• Pulitzer Prize in biography for John Paul Jones (1960)
  • Bancroft Prize for The Rising Sun in the Pacific (1949)
  • Bancroft Prize for The European Discovery of America: The Northern Voyages (1972)

(years listed are when prizes were awarded)

Honorary degrees

  • Trinity College, Hartford (1935)
  • Amherst College (1936)
  • Harvard University (1936)
  • Union College (1939)
  • Columbia University (1942)
  • Yale University (1949)
  • Williams College (1950)
  • University of Oxford (1951)
  • Bucknell University (1960)
  • Boston College (1961)
  • College of the Holy Cross (1962)


  • 'American historians, in their eagerness to present facts and their laudable concern to tell the truth, have neglected the literary aspects of their craft. They have forgotten that there is an art of writing history.' History as a Literary Art: An Appeal to Young Historians (1946)
  • 'America was discovered accidentally by a great seaman who was looking for something else; when discovered it was not wanted; and most of the exploration for the next fifty years was done in the hope of getting through or around it. America was named after a man who discovered no part of the New World. History is like that, very chancy.' The Oxford History of the American People (1965)
  • 'But sea power has never led to despotism. The nations that have enjoyed sea power even for a brief period - Athens, Scandinavia, the Netherlands, England, the United States - are those that have preserved freedom for themselves and have given it to others. Of the despotism to which unrestrained military power leads we have plenty of examples from Alexander to Mao.' The Oxford History of the American People (1965)


  • Official U.S. Navy biography (
  • Keegan, John. The Price of Admiralty
  • Washburn, Wilcomb E. 'Samuel Eliot Morison, Historian' from The William and Mary Quarterly 3d Series, Vol. XXXVI, July 1979 (
  • Plymouth Rocked, The New Yorker, April 24, 2006
Insignia shoulder board and Sleeve lace for Admiral
CountryUnited Kingdom
Service branchRoyal Navy
Rank groupFlag officer
Next higher rankAdmiral of the Fleet
Next lower rankVice admiral
Equivalent ranks
  • General (Army; Royal Marines)
  • Air chief marshal (RAF)

Admiral is a senior rank of the Royal Navy, which equates to the NATO rank code OF-9, outranked only by the rank of admiral of the fleet. Royal Navy officers holding the ranks of rear admiral, vice admiral and admiral of the fleet are sometimes considered generically to be admirals. The rank of admiral is currently the highest rank to which a serving officer in the Royal Navy can be promoted, admiral of the fleet being in abeyance except for honorary promotions of retired officers and members of the Royal Family.

The equivalent rank in the British Army and Royal Marines is general; and in the Royal Air Force, it is air chief marshal.


The first admirals (1224 to 1523)[edit]

King Henry III of England appointed the first known English Admiral Sir Richard de Lucy on 29 August 1224.[1] De Lucy was followed by Sir Thomas Moulton in 1264,[1] who also held the title of Keeper of the Sea and Sea Ports. Moulton was succeeded by Sir William de Leybourne, (the son of Sir Roger de Leybourne) as Admiral of the Sea of the King of England. In 1286 he was appointed Admiral of the Navy,[2] holding the rank of admiral until 1294[1] and serving under King Edward I of England. As the English Navy was expanding towards the end of the thirteenth century, new appointments of admirals with specific administrative and geographic responsibilities were created. Sir John de Botetourt was appointed Admiral of the North in 1294. This position existed until 1412.[1] Also in 1294, the king appointed Sir William de Laybourne to the dual commands of Admiral of the South, (1294–1412) and Admiral of the West, (1294–1412). The first royal commission as Admiral to a naval officer was granted in 1303 to Gervase Alard.[3] By 1344 it was only used as a rank at sea for a captain in charge of a fleet or fleets.[3] In 1364 the office of Admiral of the North and West was created until 1414.[1] Beginning in 1408 these admirals' responsibilities were gradually absorbed by the office of the High Admiral of England, Ireland and Aquitaine (later Lord Admiral of England) leading to a centralized command by 1414. In 1412 the Admiral of the Narrow Seas was established briefly until 1413. It was revived on a more permanent basis from 1523, until lapsing again in 1688.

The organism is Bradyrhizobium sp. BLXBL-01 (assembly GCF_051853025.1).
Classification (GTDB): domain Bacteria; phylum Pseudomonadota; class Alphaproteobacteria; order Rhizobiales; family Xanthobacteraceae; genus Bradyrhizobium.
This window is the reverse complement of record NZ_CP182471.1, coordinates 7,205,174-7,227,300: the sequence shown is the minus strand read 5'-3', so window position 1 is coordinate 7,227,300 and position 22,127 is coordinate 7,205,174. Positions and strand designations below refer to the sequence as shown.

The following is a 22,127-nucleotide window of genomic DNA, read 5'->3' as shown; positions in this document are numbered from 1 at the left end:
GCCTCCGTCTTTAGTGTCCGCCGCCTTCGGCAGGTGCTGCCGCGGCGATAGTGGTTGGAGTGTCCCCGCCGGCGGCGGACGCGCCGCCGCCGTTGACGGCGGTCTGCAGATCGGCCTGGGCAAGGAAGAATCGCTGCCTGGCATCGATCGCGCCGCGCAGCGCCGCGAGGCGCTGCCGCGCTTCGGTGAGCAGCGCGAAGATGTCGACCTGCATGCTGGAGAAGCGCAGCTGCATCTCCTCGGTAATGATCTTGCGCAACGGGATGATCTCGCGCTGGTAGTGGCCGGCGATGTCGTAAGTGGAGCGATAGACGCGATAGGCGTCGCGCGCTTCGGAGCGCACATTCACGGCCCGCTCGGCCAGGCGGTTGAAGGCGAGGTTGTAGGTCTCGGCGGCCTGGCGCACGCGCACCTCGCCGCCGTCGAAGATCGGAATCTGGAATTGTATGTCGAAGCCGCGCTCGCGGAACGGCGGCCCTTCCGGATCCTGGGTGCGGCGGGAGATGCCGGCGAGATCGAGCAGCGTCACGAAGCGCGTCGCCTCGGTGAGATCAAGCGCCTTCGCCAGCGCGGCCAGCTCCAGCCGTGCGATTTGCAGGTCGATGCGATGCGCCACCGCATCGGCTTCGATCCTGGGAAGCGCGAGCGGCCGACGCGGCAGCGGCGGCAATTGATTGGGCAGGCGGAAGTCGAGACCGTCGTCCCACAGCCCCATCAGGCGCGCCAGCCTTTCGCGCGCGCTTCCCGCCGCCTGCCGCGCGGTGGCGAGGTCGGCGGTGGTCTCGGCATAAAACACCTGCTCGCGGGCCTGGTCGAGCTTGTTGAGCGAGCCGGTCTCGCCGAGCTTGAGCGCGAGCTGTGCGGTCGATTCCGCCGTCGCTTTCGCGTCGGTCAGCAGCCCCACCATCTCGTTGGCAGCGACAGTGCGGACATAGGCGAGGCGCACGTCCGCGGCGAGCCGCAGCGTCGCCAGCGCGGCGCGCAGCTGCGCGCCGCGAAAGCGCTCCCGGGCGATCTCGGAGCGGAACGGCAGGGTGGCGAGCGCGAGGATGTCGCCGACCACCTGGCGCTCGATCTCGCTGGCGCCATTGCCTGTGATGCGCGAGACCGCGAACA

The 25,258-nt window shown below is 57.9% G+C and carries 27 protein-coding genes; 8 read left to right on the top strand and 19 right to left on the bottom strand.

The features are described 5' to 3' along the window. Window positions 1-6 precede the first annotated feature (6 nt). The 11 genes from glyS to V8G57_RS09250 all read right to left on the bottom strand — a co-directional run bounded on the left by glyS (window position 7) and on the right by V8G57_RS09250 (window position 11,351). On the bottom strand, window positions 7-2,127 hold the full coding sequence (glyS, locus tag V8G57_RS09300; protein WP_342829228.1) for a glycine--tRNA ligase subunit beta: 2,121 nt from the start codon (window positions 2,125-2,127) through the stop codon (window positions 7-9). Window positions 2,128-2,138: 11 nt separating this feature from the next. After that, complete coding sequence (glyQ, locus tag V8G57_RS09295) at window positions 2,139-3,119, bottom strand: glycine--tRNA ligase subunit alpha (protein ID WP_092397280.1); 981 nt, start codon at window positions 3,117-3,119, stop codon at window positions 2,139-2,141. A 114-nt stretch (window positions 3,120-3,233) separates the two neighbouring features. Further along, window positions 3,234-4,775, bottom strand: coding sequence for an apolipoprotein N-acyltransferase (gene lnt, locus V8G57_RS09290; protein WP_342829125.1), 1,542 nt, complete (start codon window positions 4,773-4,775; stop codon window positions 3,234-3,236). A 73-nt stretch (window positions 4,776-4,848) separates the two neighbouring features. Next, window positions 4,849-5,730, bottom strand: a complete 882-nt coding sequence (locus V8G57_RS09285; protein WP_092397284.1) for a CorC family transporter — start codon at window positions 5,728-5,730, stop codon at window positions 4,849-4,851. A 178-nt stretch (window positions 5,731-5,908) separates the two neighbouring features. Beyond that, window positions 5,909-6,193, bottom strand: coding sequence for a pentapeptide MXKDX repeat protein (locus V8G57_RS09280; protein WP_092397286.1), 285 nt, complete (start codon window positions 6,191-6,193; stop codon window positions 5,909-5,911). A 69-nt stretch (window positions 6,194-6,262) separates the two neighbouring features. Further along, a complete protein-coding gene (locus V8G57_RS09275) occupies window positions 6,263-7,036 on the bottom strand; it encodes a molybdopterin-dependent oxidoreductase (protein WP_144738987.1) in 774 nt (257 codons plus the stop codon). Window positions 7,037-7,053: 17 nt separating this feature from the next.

Squadron admirals of the colour from 1558 to 1603[edit]

In Elizabethan times the fleet grew large enough to be organised into squadrons. The squadron's admiral flew a red ensign, the vice admirals white, and the rear admirals blue on the aft mast of his ship. As the squadrons grew, each was eventually commanded by an admiral (with vice admirals and rear admirals commanding sections) and the official ranks became admiral of the white and so forth, however each admirals command flags were different and changed over time.[4]

Introduction of vice and rear admirals[edit]

The Royal Navy has had vice and rear admirals regularly appointed to the post since at least the 16th century. When in command of the fleet, the admiral would be in either the lead or the middle portion of the fleet. When the admiral commanded from the middle portion of the fleet his deputy, the vice admiral, would be in the leading portion or van. Below him was another admiral at the rear of the fleet, called rear admiral.[3]

Promotion path of flag officers from 1702 to 1864[edit]

Promotion up the ladder was in accordance with seniority in the rank of post-captain, and rank was held for life, so the only way to be promoted was for the person above on the list to die or resign. In 1747 the Admiralty restored an element of merit selection to this process by introducing the concept of yellow admirals (formally known as granting an officer the position of 'Rear-Admiral without distinction of squadron'), being captains promoted to flag rank on the understanding that they would immediately retire on half-pay.[5][6] This was the navy's first attempt at superannuating older officers.[7] They were often assigned to shore-based administrative roles, such as commander of a port or commissioner of one of the Royal Dockyards.

Interregnum to the present[edit]

During the Interregnum, the rank of admiral was replaced by that of general at sea. In the 18th century, the original nine ranks began to be filled by more than one man per rank, although the rank of admiral of the red was always filled by only one man and was known as Admiral of the Fleet. After the Battle of Trafalgar in 1805 the rank of admiral of the red was introduced.[8] The number of officers holding each rank steadily increased throughout the 18th and early 19th centuries. In 1769 there were 29 admirals of various grades; by the close of the Napoleonic Wars in 1816 there were 190 admirals in service. Thereafter the number of admirals was reduced and in 1853 there were 79 admirals.